The Vogue Cafe in Kuznetskiy Most  Street is an ideal place for Alexey Smirnov to meet Ruslan who is an illegal immigrant from Uzbekistan and Sukhrab, poor worker from Kazakhstan. They have something to share with our 42-year-old independent writer who is always searching for a truth. Alexey is sure that Moscow is full of undiscovered secrets and he believes that one day maybe his book will be the NYC best-selling  number one, exactly about the Moscow that we  didn’t know. Everyone knows about the charismatic President Vladimir Putin but no one knows about the underground city of Moscow and about the sad facts that homeless people during the cruel winter find shelters in Moscow’s sewers. Ruslan was one of them. He came into Russia from legendary Samarkand, hoping he will earn enough to help his family. Unfortunately, Ruslan turned  himself very fast into young homeless.  Moscow has a lot of problems with available housing as all others big cities worldwide. If you are poor, there is no possibility you will survive in the city that never sleeps and eats money. The giant city has also the giant crisis with the homeless population and the needs to organize the estimated population of  100,000 who are sleeping on the streets.Sometimes, Christian charity called Miloserdiye makes the warm sheltering houses for the homeless and give them warm clothes and food but as Ruslan claims:”It is all about the priority. The illegal  Uzbeks is last on the list.” In one moment, Ruslan had to survive the sadist Russian winter and the sewer hole was the only escape from death. At the end of the day, huge heating pipes had kept the white death away.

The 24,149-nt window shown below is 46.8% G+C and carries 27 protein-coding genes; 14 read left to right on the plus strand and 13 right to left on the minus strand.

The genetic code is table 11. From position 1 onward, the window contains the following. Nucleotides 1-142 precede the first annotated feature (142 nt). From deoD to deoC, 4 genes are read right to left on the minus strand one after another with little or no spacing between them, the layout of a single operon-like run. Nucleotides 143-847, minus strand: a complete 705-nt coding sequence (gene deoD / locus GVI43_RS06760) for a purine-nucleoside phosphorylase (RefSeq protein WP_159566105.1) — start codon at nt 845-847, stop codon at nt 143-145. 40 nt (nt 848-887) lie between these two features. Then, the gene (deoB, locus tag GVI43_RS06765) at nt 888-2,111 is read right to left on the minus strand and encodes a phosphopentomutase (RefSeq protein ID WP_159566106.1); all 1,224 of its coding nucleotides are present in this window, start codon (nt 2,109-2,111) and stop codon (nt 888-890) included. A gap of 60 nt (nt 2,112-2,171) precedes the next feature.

One late afternoon in frozen December some years ago, Ruslan has been  found hungry and weak by two twin brothers, Sukhrab and Alikhan. They came into Russia from Kazakhstan, city of Taraz. Sukhrab’s wife and 3 children were located in one relative’s apartment outside the Moscow, but after he couldn’t have managed to find a job and help a household, he and his family has been thrown away, on the streets without mercy. His twin brother, Alikhan told him to come to the city beneath the city, under  the Cherkizovsky Market. Back in 2012, Alikhan has found himself there a bit of paradise in Moscow’s hell of oligarchy and her majesty Rubles. For Sukhrab and his family, the promising underground city was the only solution but that was the only option for many other poor illegal immigrants, from all over the ex-Soviet republics. The underground universe of clothing sewing factories, cafes, cinema, casino, food locals and cheap flats for living. Alikhan and Sukhrab had found possibility to work, to earn and to be out of Russian police attention and immigrant inspektion. They were sewing brand-name clothes, having poker in local underground Turkish cafe and dreaming about the day when they will be above the darkness. Then, one day Alikhan warned brother that they must leave the underground Moscow because he heard that police is going to make raid and send all undocumented immigrants out of Russia. Alikhan graduated as an engineer and he never ever really given up on searching for a real job, regarding his education. He speaks Russian perfectly and he wanted to find normal apartment and normal daily life. Just one month before the police raid was made, Alikhan took all of them out in new rented apartment, close to the down town. Alikhan has found a real job, the job he was searching for. It was a trial period of work but he had roof over head and he could take care of Sukhrab and his family as well. That was something. For Moscow rules, it was everything one poor illegal immigrant could hope for.